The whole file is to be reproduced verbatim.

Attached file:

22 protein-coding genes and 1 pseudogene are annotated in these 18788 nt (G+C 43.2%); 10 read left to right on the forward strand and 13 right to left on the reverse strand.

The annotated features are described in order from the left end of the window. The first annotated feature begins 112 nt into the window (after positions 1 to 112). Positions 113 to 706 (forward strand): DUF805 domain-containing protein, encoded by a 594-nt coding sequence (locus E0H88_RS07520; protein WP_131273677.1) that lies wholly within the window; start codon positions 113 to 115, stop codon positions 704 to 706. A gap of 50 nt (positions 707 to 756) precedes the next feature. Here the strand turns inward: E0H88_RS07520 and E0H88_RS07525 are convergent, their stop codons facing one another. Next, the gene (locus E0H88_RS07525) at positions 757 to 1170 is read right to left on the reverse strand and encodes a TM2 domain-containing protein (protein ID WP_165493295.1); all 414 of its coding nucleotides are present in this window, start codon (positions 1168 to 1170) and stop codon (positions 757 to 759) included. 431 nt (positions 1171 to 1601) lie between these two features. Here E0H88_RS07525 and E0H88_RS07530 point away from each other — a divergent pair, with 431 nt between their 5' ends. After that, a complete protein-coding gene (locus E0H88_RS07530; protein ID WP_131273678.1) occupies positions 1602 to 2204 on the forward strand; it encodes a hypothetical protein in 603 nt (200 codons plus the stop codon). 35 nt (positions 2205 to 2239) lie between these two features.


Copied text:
22 protein-coding genes and 1 pseudogene are annotated in these 18788 nt (G+C 43.2%); 10 read left to right on the forward strand and 13 right to left on the reverse strand.

The annotated features are described in order from the left end of the window. The first annotated feature begins 112 nt into the window (after positions 1 to 112). Positions 113 to 706 (forward strand): DUF805 domain-containing protein, encoded by a 594-nt coding sequence (locus E0H88_RS07520; protein WP_131273677.1) that lies wholly within the window; start codon positions 113 to 115, stop codon positions 704 to 706. A gap of 50 nt (positions 707 to 756) precedes the next feature. Here the strand turns inward: E0H88_RS07520 and E0H88_RS07525 are convergent, their stop codons facing one another. Next, the gene (locus E0H88_RS07525) at positions 757 to 1170 is read right to left on the reverse strand and encodes a TM2 domain-containing protein (protein ID WP_165493295.1); all 414 of its coding nucleotides are present in this window, start codon (positions 1168 to 1170) and stop codon (positions 757 to 759) included. 431 nt (positions 1171 to 1601) lie between these two features. Here E0H88_RS07525 and E0H88_RS07530 point away from each other — a divergent pair, with 431 nt between their 5' ends. After that, a complete protein-coding gene (locus E0H88_RS07530; protein ID WP_131273678.1) occupies positions 1602 to 2204 on the forward strand; it encodes a hypothetical protein in 603 nt (200 codons plus the stop codon). 35 nt (positions 2205 to 2239) lie between these two features.